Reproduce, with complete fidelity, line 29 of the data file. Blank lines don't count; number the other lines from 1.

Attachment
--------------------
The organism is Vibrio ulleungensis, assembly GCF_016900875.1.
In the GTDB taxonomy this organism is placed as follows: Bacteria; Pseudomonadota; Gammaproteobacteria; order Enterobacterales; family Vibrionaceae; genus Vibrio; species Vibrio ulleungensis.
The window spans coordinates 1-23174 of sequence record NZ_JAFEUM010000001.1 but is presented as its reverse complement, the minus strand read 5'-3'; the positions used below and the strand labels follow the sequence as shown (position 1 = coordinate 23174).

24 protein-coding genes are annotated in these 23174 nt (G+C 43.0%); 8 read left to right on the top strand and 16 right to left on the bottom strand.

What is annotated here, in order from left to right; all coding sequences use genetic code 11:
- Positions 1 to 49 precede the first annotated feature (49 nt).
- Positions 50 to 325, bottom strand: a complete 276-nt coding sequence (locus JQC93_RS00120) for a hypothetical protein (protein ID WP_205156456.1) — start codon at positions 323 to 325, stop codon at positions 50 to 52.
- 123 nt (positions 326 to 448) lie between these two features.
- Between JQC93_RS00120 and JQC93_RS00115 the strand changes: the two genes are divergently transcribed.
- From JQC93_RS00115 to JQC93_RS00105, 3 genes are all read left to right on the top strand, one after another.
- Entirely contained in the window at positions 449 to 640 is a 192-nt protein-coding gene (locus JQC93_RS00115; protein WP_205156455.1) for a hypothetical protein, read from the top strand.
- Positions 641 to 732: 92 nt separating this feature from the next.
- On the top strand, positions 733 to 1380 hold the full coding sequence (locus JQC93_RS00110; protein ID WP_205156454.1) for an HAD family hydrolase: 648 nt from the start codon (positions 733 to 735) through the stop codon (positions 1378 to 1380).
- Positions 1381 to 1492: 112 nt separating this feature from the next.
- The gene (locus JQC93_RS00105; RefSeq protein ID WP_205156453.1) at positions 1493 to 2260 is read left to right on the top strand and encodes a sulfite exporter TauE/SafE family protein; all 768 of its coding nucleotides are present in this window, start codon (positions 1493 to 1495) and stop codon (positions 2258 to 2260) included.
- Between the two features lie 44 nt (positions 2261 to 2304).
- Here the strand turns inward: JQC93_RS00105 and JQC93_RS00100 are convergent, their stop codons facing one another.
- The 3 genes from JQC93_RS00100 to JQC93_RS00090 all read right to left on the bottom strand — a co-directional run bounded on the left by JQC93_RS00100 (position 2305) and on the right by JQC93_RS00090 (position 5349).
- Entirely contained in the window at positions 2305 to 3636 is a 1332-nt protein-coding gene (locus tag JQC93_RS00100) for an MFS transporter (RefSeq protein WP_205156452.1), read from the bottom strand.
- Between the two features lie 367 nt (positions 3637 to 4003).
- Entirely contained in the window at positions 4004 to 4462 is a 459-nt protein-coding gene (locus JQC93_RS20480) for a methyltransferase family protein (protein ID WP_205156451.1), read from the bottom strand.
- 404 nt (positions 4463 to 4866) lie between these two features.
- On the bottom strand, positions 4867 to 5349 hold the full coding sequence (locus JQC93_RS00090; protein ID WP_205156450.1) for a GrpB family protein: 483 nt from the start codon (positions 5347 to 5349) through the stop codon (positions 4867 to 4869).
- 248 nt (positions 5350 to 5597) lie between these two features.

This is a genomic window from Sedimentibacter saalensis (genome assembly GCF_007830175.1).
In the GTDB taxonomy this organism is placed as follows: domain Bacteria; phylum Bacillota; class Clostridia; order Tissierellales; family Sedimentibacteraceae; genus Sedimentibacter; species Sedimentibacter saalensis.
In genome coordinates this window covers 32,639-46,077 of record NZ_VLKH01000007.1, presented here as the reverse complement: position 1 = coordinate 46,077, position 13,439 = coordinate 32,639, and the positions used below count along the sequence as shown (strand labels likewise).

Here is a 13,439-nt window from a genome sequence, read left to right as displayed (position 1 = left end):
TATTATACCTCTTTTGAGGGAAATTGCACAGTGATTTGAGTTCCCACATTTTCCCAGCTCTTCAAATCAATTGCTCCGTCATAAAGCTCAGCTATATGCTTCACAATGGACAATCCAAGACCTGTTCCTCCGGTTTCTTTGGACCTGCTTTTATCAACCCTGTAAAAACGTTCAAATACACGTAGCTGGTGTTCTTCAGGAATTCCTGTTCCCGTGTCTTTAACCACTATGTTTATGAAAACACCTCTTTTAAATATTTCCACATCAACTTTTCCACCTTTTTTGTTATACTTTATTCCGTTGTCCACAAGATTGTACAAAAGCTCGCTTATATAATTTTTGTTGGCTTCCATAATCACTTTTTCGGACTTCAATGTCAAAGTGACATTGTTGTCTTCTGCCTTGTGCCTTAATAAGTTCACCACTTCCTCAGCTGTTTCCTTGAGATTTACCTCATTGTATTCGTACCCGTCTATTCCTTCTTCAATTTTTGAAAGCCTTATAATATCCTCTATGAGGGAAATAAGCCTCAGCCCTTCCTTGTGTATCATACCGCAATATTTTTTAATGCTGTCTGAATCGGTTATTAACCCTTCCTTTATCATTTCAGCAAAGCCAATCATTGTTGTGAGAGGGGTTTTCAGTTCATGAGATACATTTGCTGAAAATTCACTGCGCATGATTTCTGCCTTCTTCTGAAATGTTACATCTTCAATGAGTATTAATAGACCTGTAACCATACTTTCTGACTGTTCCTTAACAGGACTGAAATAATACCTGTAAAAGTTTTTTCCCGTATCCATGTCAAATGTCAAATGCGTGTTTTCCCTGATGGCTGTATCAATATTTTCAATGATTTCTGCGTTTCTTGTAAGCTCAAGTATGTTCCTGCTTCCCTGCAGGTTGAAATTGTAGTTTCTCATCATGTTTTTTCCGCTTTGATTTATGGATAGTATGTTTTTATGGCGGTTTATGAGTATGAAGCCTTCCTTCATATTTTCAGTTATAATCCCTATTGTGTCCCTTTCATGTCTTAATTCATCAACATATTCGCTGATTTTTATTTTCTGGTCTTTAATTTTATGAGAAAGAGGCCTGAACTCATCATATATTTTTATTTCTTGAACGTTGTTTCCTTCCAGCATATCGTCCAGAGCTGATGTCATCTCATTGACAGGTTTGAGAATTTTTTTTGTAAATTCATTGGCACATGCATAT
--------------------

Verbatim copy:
TATTATACCTCTTTTGAGGGAAATTGCACAGTGATTTGAGTTCCCACATTTTCCCAGCTCTTCAAATCAATTGCTCCGTCATAAAGCTCAGCTATATGCTTCACAATGGACAATCCAAGACCTGTTCCTCCGGTTTCTTTGGACCTGCTTTTATCAACCCTGTAAAAACGTTCAAATACACGTAGCTGGTGTTCTTCAGGAATTCCTGTTCCCGTGTCTTTAACCACTATGTTTATGAAAACACCTCTTTTAAATATTTCCACATCAACTTTTCCACCTTTTTTGTTATACTTTATTCCGTTGTCCACAAGATTGTACAAAAGCTCGCTTATATAATTTTTGTTGGCTTCCATAATCACTTTTTCGGACTTCAATGTCAAAGTGACATTGTTGTCTTCTGCCTTGTGCCTTAATAAGTTCACCACTTCCTCAGCTGTTTCCTTGAGATTTACCTCATTGTATTCGTACCCGTCTATTCCTTCTTCAATTTTTGAAAGCCTTATAATATCCTCTATGAGGGAAATAAGCCTCAGCCCTTCCTTGTGTATCATACCGCAATATTTTTTAATGCTGTCTGAATCGGTTATTAACCCTTCCTTTATCATTTCAGCAAAGCCAATCATTGTTGTGAGAGGGGTTTTCAGTTCATGAGATACATTTGCTGAAAATTCACTGCGCATGATTTCTGCCTTCTTCTGAAATGTTACATCTTCAATGAGTATTAATAGACCTGTAACCATACTTTCTGACTGTTCCTTAACAGGACTGAAATAATACCTGTAAAAGTTTTTTCCCGTATCCATGTCAAATGTCAAATGCGTGTTTTCCCTGATGGCTGTATCAATATTTTCAATGATTTCTGCGTTTCTTGTAAGCTCAAGTATGTTCCTGCTTCCCTGCAGGTTGAAATTGTAGTTTCTCATCATGTTTTTTCCGCTTTGATTTATGGATAGTATGTTTTTATGGCGGTTTATGAGTATGAAGCCTTCCTTCATATTTTCAGTTATAATCCCTATTGTGTCCCTTTCATGTCTTAATTCATCAACATATTCGCTGATTTTTATTTTCTGGTCTTTAATTTTATGAGAAAGAGGCCTGAACTCATCATATATTTTTATTTCTTGAACGTTGTTTCCTTCCAGCATATCGTCCAGAGCTGATGTCATCTCATTGACAGGTTTGAGAATTTTTTTTGTAAATTCATTGGCACATGCATAT